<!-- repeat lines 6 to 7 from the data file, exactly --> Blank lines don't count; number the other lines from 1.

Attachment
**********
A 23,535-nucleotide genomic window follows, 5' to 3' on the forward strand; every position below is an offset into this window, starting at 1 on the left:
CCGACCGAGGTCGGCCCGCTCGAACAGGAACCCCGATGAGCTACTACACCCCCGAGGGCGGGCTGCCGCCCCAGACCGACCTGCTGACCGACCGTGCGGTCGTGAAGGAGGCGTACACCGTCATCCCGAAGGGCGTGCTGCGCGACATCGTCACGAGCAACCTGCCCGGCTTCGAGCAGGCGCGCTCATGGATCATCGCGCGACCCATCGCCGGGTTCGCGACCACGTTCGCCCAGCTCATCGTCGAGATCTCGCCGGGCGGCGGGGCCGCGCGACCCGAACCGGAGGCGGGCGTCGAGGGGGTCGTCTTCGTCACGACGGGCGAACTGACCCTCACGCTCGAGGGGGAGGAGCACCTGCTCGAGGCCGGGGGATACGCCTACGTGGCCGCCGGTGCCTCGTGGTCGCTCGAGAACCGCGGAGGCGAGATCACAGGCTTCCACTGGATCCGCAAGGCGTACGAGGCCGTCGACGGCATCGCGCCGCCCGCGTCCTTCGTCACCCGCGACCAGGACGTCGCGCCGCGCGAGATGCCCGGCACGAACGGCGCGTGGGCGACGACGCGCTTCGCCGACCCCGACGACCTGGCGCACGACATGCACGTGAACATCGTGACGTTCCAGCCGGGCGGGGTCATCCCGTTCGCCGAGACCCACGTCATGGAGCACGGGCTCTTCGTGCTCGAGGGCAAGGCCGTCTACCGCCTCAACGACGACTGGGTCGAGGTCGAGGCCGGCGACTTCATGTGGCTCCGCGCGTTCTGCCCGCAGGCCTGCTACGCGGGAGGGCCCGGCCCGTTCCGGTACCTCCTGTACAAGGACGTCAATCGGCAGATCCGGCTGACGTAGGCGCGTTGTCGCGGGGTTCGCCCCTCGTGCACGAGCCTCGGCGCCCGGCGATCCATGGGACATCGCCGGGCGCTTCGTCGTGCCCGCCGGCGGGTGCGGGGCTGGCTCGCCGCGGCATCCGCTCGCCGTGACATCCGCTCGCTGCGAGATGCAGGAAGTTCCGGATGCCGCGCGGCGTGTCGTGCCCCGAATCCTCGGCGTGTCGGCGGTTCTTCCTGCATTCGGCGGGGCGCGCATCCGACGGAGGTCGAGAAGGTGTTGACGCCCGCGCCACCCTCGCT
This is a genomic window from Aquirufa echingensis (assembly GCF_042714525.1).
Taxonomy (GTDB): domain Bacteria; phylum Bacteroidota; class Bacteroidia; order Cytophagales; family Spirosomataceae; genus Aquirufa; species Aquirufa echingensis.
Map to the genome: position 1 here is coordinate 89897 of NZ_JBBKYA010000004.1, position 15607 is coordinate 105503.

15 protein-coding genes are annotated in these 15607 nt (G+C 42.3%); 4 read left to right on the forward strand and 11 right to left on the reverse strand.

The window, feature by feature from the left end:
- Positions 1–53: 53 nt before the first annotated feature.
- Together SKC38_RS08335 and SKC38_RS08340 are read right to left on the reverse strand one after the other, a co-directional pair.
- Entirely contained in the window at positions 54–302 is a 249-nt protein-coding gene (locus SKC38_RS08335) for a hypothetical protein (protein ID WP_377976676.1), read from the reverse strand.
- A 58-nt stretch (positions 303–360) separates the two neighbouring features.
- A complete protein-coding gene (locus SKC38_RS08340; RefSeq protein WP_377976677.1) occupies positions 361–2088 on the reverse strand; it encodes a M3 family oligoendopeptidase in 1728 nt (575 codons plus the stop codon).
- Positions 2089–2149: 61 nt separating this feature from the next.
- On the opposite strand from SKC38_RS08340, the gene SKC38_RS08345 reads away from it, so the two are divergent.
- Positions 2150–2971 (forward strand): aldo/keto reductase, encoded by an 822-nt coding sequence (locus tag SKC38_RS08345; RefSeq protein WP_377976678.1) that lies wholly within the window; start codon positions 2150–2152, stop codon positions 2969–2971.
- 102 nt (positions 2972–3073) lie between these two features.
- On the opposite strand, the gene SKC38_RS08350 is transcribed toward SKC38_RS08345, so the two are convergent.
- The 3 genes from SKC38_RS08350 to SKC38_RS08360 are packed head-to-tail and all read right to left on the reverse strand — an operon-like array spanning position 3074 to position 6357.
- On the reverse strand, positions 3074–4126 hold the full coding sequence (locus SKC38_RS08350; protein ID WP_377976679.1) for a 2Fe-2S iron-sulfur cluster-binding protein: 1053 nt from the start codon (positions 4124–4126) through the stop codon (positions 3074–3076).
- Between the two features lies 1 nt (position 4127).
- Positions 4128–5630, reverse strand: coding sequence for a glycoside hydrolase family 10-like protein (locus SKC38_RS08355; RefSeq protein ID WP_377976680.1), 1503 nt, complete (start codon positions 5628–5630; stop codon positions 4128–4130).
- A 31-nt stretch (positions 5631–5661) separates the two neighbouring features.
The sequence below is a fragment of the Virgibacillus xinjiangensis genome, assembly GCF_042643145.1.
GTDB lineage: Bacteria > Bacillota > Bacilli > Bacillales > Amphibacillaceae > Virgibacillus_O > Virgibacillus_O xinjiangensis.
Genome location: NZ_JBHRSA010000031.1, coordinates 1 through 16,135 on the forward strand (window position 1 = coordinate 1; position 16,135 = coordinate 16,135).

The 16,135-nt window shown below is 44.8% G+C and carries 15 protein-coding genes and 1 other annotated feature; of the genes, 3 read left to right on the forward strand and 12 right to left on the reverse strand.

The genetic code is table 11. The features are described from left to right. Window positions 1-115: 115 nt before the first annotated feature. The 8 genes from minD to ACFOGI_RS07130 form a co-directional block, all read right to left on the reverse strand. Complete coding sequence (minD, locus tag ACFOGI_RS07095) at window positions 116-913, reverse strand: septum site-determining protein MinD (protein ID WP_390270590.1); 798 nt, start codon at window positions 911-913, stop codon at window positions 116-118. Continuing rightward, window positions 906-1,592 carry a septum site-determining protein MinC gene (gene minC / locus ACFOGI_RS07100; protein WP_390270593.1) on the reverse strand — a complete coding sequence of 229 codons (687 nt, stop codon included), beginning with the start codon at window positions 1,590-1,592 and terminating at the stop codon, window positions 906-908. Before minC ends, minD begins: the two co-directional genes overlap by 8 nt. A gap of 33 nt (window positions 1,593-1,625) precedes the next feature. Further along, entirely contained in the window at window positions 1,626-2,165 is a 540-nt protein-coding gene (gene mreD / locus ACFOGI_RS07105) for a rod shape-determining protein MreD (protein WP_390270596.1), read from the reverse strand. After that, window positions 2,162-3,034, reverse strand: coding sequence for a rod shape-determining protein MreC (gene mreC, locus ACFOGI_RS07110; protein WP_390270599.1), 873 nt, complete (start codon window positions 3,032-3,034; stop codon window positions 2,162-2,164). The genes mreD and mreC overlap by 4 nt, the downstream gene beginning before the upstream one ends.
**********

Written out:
15 protein-coding genes are annotated in these 15607 nt (G+C 42.3%); 4 read left to right on the forward strand and 11 right to left on the reverse strand.

The window, feature by feature from the left end: